Minus the tissue box, but with visible emotion, Alex Rodriguez admitted Monday to taking an illegal drug from 2001 through 2003. …
In a way, Rodriguez already surpassed [Barry] Bonds on Monday. He went on television, his sturdy physique shuddering from emotion, and was believable in ways that Bonds has not been, either in public or apparently in front of the grand jury in the Balco investigation.
Rodriguez also outdid Mark McGwire, whose face turned red and who seemed to shrink in front of a congressional panel in 2005, as he refused to discuss whether he had used performance-enhancing drugs.
Trapped by leaks and blunders, Rodriguez gave up something of himself - a coup for a man so intent on seeming perfect that he often seems empty. Nobody can say they believe him totally, but he gave up enough that he can go forward.
For his part, in a New York Times op-ed, retired outfielder Doug Glanville, who was A-Rod’s teammate in 2003, writes that he was “no doubt, the best player I ever played with”:
There was nothing he couldn’t do on a baseball field. I had signed with Texas in 2003 as a free agent, and as the lead-off hitter I salivated at the idea that I would have guys like Rafael Palmeiro, Juan Gonzalez, Michael Young, Carl Everett and A-Rod behind me in the line-up. I was hoping I could score 150 runs that season.
In spring training, my locker was next door to Alex’s, so we talked quite a bit. I came to like him. From what I saw, he was happy to be there, a smile on his face every day, and I certainly respected how early he came out to work on hitting the curveball machine. At one point in spring training, his neck was bothering him and the team had to practically force him to not practice. So my first impression was that he was not only talented, but he could outwork you, too.
I could tell he struggled with who he wanted to be as an ambassador for the game. He cared a lot, maybe to a fault, about his image as a baseball icon. Chasing public opinion is a never-ending and dubious task. You can lose your sense of self - something Alex has been relentlessly criticized for in the last few years. As a player, I could relate only on a smaller scale; I certainly wasn’t a $252 million man with a bull’s-eye on my back.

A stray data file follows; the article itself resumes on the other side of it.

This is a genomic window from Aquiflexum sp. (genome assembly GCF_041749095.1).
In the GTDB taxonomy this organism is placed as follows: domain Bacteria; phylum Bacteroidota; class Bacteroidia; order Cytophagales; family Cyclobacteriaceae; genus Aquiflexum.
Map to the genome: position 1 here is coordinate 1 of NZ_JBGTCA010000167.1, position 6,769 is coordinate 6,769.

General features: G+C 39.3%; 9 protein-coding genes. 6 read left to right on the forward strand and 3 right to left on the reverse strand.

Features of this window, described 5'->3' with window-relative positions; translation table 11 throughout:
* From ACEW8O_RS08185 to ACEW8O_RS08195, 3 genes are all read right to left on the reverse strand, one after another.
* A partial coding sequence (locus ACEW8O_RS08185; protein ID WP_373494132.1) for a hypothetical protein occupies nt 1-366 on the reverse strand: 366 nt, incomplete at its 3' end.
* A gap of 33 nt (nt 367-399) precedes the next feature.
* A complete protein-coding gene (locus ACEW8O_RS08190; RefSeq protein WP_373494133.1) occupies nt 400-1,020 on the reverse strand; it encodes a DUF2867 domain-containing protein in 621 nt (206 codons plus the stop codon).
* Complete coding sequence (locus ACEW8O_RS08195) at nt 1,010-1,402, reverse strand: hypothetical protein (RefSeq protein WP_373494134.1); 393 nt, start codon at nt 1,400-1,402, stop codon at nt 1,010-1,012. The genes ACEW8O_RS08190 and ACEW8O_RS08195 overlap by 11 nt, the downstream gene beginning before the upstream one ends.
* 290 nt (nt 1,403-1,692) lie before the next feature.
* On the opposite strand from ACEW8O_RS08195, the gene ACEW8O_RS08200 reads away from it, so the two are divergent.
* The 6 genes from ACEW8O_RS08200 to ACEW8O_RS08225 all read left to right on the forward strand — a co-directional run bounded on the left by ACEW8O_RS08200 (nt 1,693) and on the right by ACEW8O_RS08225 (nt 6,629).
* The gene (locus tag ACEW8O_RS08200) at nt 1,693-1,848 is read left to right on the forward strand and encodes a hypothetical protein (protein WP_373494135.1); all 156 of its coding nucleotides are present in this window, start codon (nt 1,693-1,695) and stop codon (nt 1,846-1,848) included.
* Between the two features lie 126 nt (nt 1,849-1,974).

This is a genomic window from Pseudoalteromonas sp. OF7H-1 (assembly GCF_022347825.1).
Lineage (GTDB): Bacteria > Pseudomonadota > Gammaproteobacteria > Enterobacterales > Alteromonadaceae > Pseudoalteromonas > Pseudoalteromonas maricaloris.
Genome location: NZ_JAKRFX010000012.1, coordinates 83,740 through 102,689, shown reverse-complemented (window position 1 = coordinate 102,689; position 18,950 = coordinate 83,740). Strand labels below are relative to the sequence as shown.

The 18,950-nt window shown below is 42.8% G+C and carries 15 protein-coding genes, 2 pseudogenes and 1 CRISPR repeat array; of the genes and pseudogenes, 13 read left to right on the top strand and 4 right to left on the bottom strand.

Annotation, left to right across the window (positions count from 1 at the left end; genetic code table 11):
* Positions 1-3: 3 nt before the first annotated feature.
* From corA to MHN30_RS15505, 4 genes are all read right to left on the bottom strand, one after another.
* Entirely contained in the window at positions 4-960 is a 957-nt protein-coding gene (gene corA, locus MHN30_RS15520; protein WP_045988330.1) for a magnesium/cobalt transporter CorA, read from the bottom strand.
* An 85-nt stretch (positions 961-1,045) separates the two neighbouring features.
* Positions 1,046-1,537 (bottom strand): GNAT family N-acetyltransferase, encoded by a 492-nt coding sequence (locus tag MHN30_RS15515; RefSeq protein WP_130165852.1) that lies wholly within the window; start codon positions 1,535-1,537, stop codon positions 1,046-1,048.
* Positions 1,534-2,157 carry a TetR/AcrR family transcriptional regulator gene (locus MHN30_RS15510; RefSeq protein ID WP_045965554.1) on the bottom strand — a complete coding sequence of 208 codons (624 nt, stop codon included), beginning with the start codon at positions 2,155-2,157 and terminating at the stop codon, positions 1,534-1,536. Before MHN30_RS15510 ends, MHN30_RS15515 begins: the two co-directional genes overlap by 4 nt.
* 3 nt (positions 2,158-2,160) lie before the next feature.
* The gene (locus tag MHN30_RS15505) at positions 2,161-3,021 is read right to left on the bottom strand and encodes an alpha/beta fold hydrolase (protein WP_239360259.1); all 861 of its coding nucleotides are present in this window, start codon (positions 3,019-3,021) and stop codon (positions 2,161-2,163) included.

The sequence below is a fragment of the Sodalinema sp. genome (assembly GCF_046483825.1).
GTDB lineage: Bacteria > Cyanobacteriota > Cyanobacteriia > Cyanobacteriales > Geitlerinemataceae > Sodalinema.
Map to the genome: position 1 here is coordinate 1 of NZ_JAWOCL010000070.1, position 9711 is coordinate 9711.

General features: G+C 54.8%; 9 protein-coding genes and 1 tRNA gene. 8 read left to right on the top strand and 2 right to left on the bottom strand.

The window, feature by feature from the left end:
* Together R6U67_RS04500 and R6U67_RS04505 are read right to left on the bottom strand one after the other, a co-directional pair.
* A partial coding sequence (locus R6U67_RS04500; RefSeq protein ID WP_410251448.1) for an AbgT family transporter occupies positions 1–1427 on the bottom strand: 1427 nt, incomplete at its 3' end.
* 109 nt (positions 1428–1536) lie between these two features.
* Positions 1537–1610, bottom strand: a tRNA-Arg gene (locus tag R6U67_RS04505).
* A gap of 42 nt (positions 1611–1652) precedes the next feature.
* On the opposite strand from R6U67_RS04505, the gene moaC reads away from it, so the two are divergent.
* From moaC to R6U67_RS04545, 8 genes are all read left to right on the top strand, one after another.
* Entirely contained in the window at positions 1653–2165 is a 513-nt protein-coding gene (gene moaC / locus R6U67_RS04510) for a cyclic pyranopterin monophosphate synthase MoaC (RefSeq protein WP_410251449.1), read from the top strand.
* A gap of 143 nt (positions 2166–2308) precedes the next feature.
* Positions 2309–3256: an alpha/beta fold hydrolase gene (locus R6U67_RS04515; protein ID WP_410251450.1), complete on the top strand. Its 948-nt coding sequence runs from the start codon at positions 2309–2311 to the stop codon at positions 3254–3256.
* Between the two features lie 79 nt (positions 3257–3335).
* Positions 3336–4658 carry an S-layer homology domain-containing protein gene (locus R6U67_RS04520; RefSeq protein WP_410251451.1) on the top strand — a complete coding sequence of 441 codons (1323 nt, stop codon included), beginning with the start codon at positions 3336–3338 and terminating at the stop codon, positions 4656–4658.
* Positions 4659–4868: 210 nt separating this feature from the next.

Glanville adds that when he heard the news about A-Rod, “[m]y first thought was … about what I had come to understand about the drug test in 2003, that the results were not only supposed to be confidential but anonymous. So how did people get access to these records? And how can they just put the information out there for the world to see?”
Glanville’s not the only one who wants to know. The American Lawyer reports that “[t]he news of Rodriguez's test results has moved the steroids-in-baseball conversation from beyond the eventual admissibility of evidence to whether the disclosure of these supposedly secret test results could be a crime”:
In April 2004, federal law enforcement officials [subpoenaed the 2003 test results] as part of the BALCO investigation, executing a search warrant on Santa Ana, Calif.-based Comprehensive Drug Testing, the company that conducted the 2003 tests. Instead of taking samples on just the 10 players linked to the BALCO case, agents seized the samples of all 104 players who tested positive for banned substances, despite the agreement that their names would remain anonymous and that the test results would be destroyed.
The seizure of those samples is at the heart of a dispute currently before the 9th Circuit between federal prosecutors, CDT, and the players association. Up until Saturday, Rodriguez's name and that of the other 103 players who tested positive in 2003 remained known only to a select few federal prosecutors and their opposing defense counsel in the 9th Circuit case. …
Charles La Bella, a founding partner of San Diego's La Bella & McNamara and former U.S. Attorney for Southern California, told Yahoo's Littman that he expects U.S. District Court Judge Susan Illston to order criminal contempt hearings to determine who leaked the news of Rodriguez's failed test.
Editorial Note: Two interesting angles on this story The Stiletto came across concerned whether A-Rod is as valuable to the Yankees today as he was just a few days ago, and whether the mystical powers of Kabbalah are powerful enough to help him now.